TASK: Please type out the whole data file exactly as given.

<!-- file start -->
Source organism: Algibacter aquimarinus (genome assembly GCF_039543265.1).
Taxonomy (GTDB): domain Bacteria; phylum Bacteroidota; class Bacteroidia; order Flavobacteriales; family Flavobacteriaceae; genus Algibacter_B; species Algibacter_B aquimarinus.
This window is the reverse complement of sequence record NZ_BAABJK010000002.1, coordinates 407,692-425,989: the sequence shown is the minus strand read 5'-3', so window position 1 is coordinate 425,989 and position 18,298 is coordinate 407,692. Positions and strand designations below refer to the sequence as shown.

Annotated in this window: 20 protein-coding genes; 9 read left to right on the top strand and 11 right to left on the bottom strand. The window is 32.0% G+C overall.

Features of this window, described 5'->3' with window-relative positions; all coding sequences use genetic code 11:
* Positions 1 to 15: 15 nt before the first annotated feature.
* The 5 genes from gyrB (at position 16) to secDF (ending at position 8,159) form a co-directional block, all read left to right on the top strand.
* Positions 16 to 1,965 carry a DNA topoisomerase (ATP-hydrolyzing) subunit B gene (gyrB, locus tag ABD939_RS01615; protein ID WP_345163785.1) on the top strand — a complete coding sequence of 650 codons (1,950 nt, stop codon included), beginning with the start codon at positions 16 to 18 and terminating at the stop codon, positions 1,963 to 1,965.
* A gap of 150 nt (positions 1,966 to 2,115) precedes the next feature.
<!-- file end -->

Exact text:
Source organism: Algibacter aquimarinus (genome assembly GCF_039543265.1).
Taxonomy (GTDB): domain Bacteria; phylum Bacteroidota; class Bacteroidia; order Flavobacteriales; family Flavobacteriaceae; genus Algibacter_B; species Algibacter_B aquimarinus.
This window is the reverse complement of sequence record NZ_BAABJK010000002.1, coordinates 407,692-425,989: the sequence shown is the minus strand read 5'-3', so window position 1 is coordinate 425,989 and position 18,298 is coordinate 407,692. Positions and strand designations below refer to the sequence as shown.

Annotated in this window: 20 protein-coding genes; 9 read left to right on the top strand and 11 right to left on the bottom strand. The window is 32.0% G+C overall.

Features of this window, described 5'->3' with window-relative positions; all coding sequences use genetic code 11:
* Positions 1 to 15: 15 nt before the first annotated feature.
* The 5 genes from gyrB (at position 16) to secDF (ending at position 8,159) form a co-directional block, all read left to right on the top strand.
* Positions 16 to 1,965 carry a DNA topoisomerase (ATP-hydrolyzing) subunit B gene (gyrB, locus tag ABD939_RS01615; protein ID WP_345163785.1) on the top strand — a complete coding sequence of 650 codons (1,950 nt, stop codon included), beginning with the start codon at positions 16 to 18 and terminating at the stop codon, positions 1,963 to 1,965.
* A gap of 150 nt (positions 1,966 to 2,115) precedes the next feature.